Origins of Yule
The Pagan holiday of Yule takes place on the day of Winter Solstice, right around December 21st in the Northern Hemisphere. During this day the Earth’s axis tilts away from the Sun creating the greatest annual distance between the two celestial bodies, resulting in the shortest day of the year. This powerful astronomical event has inspired seemingly endless customs among the people of the World. The Norse named the event Jul and began the tradition of decorating trees and established the sacred Yule log. The Romans celebrated it as Saturnalia beginning on December 17 and had a week long festival in the name of the god Saturn. In ancient Egypt the sun god Ra was honoured as thanks for the longer days to come.
Wassailers went from door to door in their community singing, drinking and wishing good health. Wassailing which inspired Carolling pre-dates Christianity and has it roots in ancient fertility traditions. These traditions of singing and shouting were done to drive away evil spirits that could effect a fertile harvest.
Mistletoe has been considered a sacred plant for a long time for many cultures including the Druids and the Vikings. The ancient Romans in honour of the god Saturn conducted fertility rites beneath the Mistletoe. The Norse were known to meet with opposing tribes underneath Mistletoe to lay down their arms as a sign of peace. Mistletoe was known as a sacred plant of reconciliation and is associated with Frigga the Norse goddess of love.
Gifts From The Gods
The well-known Santa Claus, the magical gift delivering jolly old man, has his roots in the Dutch mythology Sinterklaas. Santa Klaus also contains spiritual elements of the Norse god Odin and that of Saint Nicholas. But throughout the ages there have been many gift-giving entities known to appear around the time of the Winter Solstice. La Befana was a kind Italian Witch and would drop treats off for well-behaved children. Frau Holle would gift women with presents and good fortune during the Solstice. Gift-giving deities are known throughout the world and are a very important part of many local traditions.
Decking the Halls
The Roman holiday of the Saturnalia began on December 17 to honour the god Saturn. Homes were decorated with vines and other plants to represent rebirth and the return of brighter days. The Romans also hung ornaments in the trees outside in tribute to Saturn and other deities. The ancient Egyptians often brought the fronds of palm trees into their home during the Winter Solstice to symbolize the return of the sun. This ancient tradition eventually led to the modern day practices of the family holiday tree.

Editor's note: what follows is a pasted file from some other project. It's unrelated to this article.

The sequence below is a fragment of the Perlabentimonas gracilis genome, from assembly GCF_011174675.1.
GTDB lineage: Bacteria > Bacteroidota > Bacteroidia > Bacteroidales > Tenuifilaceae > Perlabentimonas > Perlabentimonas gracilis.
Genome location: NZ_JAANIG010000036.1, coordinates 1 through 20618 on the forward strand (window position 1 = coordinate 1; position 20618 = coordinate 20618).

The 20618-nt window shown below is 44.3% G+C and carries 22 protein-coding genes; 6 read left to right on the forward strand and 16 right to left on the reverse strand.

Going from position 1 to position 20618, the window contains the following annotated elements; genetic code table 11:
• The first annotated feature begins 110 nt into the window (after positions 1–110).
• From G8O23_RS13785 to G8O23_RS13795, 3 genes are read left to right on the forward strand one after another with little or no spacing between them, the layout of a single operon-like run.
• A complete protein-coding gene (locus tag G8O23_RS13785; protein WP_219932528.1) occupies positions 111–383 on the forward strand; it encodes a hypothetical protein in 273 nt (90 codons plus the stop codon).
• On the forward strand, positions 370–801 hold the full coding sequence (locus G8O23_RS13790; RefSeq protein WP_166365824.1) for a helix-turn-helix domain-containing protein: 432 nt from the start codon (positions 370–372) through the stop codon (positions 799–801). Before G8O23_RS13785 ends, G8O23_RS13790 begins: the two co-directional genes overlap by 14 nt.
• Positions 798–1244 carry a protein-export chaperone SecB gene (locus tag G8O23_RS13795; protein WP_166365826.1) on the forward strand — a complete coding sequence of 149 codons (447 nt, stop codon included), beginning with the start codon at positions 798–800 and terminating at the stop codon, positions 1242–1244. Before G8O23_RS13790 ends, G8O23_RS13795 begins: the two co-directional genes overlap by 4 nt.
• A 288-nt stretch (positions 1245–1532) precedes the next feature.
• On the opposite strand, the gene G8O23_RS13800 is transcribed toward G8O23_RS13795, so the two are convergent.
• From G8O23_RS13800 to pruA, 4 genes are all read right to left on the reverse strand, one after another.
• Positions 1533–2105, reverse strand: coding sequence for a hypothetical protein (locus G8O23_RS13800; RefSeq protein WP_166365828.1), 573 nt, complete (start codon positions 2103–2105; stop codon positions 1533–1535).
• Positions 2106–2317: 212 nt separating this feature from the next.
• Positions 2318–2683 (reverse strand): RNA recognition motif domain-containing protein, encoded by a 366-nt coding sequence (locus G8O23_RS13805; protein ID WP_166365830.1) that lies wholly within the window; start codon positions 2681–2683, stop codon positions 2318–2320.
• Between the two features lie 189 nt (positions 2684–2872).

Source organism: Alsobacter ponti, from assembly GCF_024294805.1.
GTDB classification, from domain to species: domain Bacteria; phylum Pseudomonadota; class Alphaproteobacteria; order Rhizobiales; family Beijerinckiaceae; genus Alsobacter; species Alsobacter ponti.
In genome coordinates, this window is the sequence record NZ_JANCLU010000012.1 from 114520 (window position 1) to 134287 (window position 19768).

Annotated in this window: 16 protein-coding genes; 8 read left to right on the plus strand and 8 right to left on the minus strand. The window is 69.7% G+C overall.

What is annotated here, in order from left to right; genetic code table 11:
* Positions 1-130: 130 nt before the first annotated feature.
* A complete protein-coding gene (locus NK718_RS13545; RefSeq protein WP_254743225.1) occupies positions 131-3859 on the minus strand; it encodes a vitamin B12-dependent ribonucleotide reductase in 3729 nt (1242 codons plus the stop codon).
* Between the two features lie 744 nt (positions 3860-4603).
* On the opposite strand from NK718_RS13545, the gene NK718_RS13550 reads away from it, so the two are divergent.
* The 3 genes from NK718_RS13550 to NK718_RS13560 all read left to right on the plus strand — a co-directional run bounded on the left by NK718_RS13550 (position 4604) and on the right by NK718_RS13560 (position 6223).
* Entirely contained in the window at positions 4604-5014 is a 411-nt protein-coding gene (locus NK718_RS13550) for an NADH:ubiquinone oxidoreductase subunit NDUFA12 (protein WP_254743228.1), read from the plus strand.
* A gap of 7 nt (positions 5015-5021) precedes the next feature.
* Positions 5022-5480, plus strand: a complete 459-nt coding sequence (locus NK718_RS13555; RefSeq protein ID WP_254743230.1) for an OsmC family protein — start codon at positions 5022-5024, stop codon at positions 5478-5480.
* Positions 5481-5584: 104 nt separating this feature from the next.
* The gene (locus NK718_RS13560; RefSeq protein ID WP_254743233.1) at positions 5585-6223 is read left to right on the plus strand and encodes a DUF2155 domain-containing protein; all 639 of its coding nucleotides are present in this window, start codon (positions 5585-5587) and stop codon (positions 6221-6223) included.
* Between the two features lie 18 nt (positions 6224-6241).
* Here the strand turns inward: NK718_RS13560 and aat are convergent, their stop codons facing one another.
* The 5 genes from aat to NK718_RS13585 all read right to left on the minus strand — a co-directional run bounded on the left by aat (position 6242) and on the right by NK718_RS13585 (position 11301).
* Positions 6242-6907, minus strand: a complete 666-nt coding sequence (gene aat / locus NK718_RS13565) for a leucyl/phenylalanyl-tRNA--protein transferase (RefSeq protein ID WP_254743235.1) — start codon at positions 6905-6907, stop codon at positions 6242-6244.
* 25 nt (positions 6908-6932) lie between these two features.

Holly is very symbolic among many cultures during the Winter Solstice. For Christians the red berries represent the blood of Christ and the sharp leaves are associated with the Crown of Thorns. Pagan cultures associated holly with the God of Winter, the Holly King who looked after the dark part of the year. Winter Solstice marked the day of the Holly King’s sacred annual battle with the Oak King, the guardian of the brighter side of the year. Holly has been known for driving off evil spirits and becomes heavily favoured when other trees have lost their sacred leaves.
The Yule Log
The Yule Log has its roots in the old winters of Norway during the Winter Solstice. It became a common practice to place a giant log onto the hearth to celebrate the return of the sun. The Norwegians belief was that the sun was a giant wheel that rolled away from the Earth beginning on the Summer Solstice, the longest day off the year, and then began its long roll back on the Winter Solstice.
Winter Solstice Rituals
Yule altars can greatly vary depending on the person and the practice, but colours such as white, blue and silver are common to honour the winter season. Many people will include red and greens as well to represent the warmer months to come. Yule is the Sabbath that symbolizes the return of the Sun; so yellow candles, golden objects and shiny trinkets are all excellent for honouring the returning light. Evergreen boughs, holly and pinecones are also ideal for decorating your Yule Altar. Pines, firs, cedars and junipers are all great examples for evergreens that represent prosperity and renewal.